Many Pennsylvanians remain blissfully unaware that every decade for the past 40 years has been warmer than the previous decade. And 2015 was the hottest year since recorded weather history began.
So it’s no coincidence that almost every day we witness vivid news reports about destructive and costly hurricanes, tornadoes, floods, forest fires, and droughts here in the U.S. and around the globe.
While humans may have the ability to adapt to the adverse effects of a warming climate, many wildlife species don’t have that luxury. Climate change is quickly altering critical habitats for native wildlife species that have survived for millennia.
The latest report from the National Wildlife Federation entitled “Big Climate Challenges Facing Small Mammals” documents how a warming world is harming even the smallest critters all across America.
For example, the snowshoe hare is uniquely adapted to survive by altering the color of its fur coat from brown to white as summer sun gives way to winter snows. Unfortunately for the hare, this biannual wardrobe change is linked to the amount of daylight, not snowfall. So as the number of days with snow cover decreases, their vulnerability to predation increases.
The snowshoe hare is listed as a “Species of Special Concern” in Pa. Due to their declining numbers, the state Game Commission reduced the daily bag limit for hares in recent years. If these population trends continue, wildlife biologists fear the snowshoe hare’s range will retreat north out of Pennsylvania.
But the snowshoe hare is not the only species in trouble. Our state bird, the ruffed grouse; our state fish, the brook trout; and our state tree, the eastern hemlock, are predicted to largely disappear from Pa. by the turn of the century.
Brook trout are so closely dependent on the cooling shade provided by streamside hemlock trees that at one time they were called Hemlock Trout. Sadly, an invasive insect known as the wooly adelgid is slowly but surely killing our majestic hemlocks.
In the past, cold winters kept the adelgid confined to the southern U.S. Today this destructive pest has spread all the way to New England. As the hemlocks disappear, so do our priceless cold water streams.
If you hunt ruffed grouse, you’re painfully aware of their declining numbers as well. A recent report by the Northeast Upland Game Bird Technical Committee warns the future is indeed grim for our state bird. While the loss of early successional forest habitat is a significant factor, a changing climate will eventually eliminate their preferred tree species from the Keystone State. On top of that, warmer winters frequently bring rain instead of snow, thereby reducing fledgling survival.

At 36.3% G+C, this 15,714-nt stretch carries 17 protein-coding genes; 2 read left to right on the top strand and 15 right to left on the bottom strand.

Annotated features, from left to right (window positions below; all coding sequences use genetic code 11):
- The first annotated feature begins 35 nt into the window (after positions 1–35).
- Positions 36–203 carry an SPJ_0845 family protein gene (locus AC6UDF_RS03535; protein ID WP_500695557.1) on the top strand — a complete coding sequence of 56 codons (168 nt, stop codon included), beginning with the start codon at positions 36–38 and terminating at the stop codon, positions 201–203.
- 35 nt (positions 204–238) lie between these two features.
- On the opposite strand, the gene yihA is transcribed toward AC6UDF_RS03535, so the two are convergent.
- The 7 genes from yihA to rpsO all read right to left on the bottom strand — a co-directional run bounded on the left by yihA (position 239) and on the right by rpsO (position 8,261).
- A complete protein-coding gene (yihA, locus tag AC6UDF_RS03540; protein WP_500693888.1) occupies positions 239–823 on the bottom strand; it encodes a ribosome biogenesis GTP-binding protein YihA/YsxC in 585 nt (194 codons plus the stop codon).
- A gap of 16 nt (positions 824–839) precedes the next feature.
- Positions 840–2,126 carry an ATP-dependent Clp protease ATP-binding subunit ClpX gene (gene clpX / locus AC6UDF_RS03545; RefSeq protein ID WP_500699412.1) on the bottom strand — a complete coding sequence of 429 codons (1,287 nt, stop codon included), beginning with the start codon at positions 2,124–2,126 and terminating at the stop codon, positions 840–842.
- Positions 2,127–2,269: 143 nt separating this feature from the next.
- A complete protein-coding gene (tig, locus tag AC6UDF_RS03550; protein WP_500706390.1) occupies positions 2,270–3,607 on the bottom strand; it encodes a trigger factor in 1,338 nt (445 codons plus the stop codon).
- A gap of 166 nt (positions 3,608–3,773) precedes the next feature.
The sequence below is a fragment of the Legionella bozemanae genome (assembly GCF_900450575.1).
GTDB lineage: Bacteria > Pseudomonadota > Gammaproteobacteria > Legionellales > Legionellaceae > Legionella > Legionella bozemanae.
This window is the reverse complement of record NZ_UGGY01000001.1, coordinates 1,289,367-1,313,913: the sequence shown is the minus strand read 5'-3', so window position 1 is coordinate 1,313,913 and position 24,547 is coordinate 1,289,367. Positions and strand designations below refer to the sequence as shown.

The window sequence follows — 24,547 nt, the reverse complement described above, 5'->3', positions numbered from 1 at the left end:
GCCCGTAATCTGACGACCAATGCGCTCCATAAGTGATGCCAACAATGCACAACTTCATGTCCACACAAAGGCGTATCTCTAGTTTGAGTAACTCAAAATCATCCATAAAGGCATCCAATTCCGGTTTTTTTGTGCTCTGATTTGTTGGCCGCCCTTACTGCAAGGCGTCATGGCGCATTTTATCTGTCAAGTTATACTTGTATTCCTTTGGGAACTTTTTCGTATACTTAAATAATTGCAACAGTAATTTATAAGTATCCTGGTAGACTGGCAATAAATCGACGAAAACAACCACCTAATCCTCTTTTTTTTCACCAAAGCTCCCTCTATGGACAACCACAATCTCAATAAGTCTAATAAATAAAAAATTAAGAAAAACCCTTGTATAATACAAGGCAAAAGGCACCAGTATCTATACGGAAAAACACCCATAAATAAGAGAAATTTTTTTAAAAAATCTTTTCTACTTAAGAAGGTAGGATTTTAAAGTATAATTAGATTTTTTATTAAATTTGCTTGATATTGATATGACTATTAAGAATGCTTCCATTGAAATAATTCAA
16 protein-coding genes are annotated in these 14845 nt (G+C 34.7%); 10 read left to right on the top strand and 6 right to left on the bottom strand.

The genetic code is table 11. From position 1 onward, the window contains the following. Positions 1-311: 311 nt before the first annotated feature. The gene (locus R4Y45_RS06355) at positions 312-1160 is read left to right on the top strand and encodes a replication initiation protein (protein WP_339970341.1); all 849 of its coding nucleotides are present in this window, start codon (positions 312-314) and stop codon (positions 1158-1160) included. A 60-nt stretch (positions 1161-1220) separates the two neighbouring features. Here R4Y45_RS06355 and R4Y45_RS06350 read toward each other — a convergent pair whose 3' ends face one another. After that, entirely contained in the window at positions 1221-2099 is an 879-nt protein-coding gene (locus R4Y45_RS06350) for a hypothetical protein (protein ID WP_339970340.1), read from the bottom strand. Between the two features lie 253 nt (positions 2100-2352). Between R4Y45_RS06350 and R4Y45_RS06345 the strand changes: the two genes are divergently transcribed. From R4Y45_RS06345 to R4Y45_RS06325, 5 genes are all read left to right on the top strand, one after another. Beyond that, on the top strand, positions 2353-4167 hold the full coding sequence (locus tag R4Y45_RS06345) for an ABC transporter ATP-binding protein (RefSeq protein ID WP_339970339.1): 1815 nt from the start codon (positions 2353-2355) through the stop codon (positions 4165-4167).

A warming world will also impact Lake Erie’s outstanding fishery and the economic benefits it provides to the Great Lakes region in terms of revenue from lodging, restaurants, and charter fishing operations.
Studies conducted by Ohio State University’s Aquatic Ecology Lab found that very warm winters cause failed year-classes of walleyes and perch the following spring, while long cold winters support good year-classes. Already, the Great Lakes region is experiencing shorter winters and fewer days below freezing.
And the future does not look better. Climate scientists forecast Erie could have the climate of Alabama by the year 2100, so that tremendous fishery resource may only be a dim memory within one human lifetime.
Even though many environmental factors can impact fish and wildlife populations, scientific evidence points to climate change becoming the proverbial straw that breaks the camel’s back.
All these abnormal changes to wildlife habitat are occurring with just a 1 degree globally averaged temperature increase over the last century. Imagine what future generations will face if the temperature rises 7 to 9 degrees, as climate scientists forecast.
President Obama’s Clean Power Plan, which unfortunately was recently stayed by the U.S. Supreme Court, is focused on reducing greenhouse gas pollution from all the major emitters. But as he wisely leads our country toward a clean energy future, too many of our elected officials are working just as hard to make sure we stay wedded to the fossil fuel industry.
Like you, I want future generations to have the same fishing, hunting, and many other outdoor opportunities that we enjoyed in our lifetime. But that won’t happen unless we elect leaders who represent the will of the people instead of bowing to the fossil fuel industry.
Ed Zygmunt is a member of the National Wildlife Federation and has hunted and fished in Pennsylvania for the past half century. He resides in Susquehanna County.